condition of having lost or being out of favor, regard, or respect
Disgrace is the condition of having lost or being out of favor, regard, or respect, or of being dishonored, or covered with shame. An event is called a disgrace if it brings dishonor, or causes shame or reproach.
- Come, Death, and snatch me from disgrace.
- Edward Bulwer-Lytton, Richelieu (1839), Act IV, scene 1.
- The unbought grace of life, the cheap defence of nations, the nurse of manly sentiment and heroic enterprise, is gone!
- Edmund Burke, Reflections on the Revolution in France (1790).
- The man that gloats over another man's disgrace and thinks himself raised in dignity by it, is unworthy of future bliss.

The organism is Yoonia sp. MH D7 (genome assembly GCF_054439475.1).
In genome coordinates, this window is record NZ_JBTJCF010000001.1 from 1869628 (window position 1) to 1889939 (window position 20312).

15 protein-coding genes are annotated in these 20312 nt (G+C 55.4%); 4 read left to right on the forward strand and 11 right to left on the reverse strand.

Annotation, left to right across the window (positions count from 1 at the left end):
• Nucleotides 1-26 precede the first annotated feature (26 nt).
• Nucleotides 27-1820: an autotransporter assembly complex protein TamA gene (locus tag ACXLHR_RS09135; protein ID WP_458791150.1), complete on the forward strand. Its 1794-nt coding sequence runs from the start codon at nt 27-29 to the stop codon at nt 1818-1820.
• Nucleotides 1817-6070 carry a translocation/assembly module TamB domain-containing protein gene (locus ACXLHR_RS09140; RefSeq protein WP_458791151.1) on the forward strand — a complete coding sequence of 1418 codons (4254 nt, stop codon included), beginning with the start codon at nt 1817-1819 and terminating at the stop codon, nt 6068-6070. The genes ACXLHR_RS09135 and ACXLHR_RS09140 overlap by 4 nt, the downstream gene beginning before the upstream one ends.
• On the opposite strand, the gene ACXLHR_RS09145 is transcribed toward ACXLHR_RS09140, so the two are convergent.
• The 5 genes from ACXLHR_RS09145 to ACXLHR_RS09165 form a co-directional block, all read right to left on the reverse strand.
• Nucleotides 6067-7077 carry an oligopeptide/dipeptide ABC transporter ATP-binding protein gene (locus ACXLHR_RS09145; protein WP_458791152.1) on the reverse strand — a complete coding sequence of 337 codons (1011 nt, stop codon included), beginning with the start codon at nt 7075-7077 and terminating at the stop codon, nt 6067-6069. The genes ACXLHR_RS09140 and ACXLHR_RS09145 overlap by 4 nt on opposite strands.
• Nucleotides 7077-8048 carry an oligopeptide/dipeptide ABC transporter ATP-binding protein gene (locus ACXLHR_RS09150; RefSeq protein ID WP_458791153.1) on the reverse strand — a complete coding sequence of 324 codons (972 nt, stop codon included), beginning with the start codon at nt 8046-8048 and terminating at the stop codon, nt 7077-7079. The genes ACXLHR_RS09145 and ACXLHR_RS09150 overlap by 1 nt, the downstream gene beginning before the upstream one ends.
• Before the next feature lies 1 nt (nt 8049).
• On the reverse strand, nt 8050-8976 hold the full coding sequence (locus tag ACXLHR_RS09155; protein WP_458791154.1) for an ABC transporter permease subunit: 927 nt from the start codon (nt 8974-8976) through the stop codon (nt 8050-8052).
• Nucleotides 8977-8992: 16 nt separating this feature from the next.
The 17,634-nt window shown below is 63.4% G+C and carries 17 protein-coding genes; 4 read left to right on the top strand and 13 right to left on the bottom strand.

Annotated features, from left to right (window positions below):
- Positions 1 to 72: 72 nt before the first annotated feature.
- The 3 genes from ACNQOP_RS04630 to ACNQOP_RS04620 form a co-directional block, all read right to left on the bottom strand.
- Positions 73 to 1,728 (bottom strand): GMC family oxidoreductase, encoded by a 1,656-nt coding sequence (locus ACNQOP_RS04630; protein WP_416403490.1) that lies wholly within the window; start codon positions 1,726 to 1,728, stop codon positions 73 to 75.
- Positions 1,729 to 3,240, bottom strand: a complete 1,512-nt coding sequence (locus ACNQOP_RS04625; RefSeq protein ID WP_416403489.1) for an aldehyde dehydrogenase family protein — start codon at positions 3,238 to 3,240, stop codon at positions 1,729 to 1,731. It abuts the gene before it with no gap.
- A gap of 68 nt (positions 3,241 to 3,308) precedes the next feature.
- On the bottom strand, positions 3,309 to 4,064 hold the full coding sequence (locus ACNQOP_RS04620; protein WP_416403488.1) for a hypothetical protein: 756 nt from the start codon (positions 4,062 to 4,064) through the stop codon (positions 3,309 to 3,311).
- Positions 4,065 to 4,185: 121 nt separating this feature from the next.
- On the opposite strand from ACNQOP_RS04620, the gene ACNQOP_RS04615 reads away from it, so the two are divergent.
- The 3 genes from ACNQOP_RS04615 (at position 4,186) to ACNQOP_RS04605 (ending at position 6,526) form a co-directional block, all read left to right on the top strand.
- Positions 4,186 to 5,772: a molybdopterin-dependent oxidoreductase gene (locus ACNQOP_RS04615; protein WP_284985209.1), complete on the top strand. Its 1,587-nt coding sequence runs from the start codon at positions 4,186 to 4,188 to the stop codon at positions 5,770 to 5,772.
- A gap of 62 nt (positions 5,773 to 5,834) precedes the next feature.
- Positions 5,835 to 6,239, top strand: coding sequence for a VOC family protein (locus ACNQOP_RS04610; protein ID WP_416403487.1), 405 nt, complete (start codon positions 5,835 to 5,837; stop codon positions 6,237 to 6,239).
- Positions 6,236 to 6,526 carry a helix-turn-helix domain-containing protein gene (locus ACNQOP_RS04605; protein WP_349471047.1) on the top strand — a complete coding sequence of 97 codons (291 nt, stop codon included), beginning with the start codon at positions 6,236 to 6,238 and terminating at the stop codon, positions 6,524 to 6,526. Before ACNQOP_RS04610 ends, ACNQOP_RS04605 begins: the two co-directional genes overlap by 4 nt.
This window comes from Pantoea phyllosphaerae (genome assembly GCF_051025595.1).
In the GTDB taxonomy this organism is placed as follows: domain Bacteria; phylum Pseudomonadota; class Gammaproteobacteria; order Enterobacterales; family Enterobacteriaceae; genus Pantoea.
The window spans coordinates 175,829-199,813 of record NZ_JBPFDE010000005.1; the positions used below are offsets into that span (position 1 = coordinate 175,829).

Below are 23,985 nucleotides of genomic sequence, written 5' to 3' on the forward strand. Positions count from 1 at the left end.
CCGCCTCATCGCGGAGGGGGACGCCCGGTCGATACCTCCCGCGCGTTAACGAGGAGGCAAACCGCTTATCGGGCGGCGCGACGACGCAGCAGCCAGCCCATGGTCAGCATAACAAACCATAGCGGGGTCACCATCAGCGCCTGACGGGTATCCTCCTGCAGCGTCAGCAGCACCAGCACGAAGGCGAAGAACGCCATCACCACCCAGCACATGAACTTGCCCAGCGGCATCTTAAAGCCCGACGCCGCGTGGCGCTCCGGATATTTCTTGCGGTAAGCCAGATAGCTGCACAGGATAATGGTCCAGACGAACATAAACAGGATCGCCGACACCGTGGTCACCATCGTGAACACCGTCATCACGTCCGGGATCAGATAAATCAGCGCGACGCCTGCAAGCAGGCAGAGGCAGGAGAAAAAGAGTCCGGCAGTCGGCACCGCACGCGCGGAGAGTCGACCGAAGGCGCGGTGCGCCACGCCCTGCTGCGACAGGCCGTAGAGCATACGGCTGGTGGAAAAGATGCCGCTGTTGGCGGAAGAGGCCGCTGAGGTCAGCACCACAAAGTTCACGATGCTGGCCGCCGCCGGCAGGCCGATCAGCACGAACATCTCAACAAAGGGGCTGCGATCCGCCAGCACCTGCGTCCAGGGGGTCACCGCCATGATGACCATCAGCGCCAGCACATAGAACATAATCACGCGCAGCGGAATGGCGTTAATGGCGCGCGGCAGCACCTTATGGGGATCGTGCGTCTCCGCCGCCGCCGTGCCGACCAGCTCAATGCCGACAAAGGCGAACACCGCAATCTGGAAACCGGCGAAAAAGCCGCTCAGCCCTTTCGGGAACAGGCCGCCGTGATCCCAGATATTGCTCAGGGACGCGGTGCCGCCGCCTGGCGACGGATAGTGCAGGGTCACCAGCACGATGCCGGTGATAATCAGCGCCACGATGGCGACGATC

- And wilt thou still be hammering treachery, To tumble down thy husband and thyself From top of honour to disgrace's feet?
Hoyt's New Cyclopedia Of Practical QuotationsEdit
- Quotes reported in Hoyt's New Cyclopedia Of Practical Quotations (1922), p. 197.
- Could he with reason murmur at his case,
Himself sole author of his own disgrace?
- William Cowper, Hope, line 316.
- Id demum est homini turpe, quod meruit pati.
- That only is a disgrace to a man which he has deserved to suffer.
- Phaedrus, Fables, III. 11. 7.
- Hominum immortalis est infamia;
Etiam tum vivit, cum esse credas mortuam.
- Disgrace is immortal, and living even when one thinks it dead.
- Plautus, Persa, III. 1. 27.